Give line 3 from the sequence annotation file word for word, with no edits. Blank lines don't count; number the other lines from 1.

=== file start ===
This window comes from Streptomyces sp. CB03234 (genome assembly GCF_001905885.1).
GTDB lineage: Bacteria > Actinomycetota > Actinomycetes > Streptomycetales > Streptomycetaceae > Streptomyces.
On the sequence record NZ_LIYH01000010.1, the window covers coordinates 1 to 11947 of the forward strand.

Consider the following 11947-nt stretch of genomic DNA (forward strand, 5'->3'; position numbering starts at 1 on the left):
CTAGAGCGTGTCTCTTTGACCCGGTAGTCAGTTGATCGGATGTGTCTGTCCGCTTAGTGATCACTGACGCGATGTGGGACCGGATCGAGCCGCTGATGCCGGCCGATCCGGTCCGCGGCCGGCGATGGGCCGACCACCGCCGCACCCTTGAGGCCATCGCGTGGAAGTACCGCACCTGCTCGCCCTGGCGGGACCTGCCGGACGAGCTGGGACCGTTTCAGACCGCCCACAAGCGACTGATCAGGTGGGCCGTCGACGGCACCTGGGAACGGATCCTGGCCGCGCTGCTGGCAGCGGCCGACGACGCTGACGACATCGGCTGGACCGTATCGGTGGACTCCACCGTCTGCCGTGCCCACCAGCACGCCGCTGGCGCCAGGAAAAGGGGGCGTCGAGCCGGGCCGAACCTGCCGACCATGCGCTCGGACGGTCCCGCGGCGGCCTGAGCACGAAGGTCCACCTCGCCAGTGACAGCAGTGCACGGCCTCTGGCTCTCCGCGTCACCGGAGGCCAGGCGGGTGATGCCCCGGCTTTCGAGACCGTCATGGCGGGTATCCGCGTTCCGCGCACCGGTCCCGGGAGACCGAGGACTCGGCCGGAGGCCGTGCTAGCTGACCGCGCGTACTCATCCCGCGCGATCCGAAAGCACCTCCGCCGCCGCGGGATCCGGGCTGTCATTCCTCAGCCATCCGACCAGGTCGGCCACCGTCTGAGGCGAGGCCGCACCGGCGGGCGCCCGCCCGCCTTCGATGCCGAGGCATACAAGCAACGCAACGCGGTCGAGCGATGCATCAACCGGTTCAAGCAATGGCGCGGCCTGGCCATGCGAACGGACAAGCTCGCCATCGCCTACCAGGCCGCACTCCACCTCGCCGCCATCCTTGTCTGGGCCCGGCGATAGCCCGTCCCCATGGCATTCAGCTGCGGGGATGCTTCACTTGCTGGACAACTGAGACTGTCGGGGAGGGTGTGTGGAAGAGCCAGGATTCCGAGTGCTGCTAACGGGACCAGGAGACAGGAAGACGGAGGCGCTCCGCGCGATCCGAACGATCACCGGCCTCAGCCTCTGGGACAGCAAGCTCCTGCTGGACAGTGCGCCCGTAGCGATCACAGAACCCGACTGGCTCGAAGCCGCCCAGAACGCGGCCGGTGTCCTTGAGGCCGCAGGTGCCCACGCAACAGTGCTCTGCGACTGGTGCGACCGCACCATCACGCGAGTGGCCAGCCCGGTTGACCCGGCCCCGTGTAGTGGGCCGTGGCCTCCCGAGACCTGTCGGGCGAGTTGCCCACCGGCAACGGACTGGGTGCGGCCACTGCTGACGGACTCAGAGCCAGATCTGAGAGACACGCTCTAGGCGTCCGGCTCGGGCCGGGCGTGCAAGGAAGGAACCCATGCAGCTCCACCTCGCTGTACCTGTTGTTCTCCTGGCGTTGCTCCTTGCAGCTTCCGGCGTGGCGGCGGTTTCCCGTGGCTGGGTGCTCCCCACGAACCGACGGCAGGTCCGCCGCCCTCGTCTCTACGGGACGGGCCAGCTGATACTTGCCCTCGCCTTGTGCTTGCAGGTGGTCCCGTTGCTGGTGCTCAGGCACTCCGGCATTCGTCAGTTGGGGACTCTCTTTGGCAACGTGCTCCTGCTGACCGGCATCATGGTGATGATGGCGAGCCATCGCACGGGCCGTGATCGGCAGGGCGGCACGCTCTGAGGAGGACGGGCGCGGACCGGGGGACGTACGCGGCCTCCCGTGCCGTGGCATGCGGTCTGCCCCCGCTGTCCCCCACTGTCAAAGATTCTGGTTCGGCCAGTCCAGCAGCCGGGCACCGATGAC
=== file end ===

On the sequence record NZ_LIYH01000010.1, the window covers coordinates 1 to 11947 of the forward strand.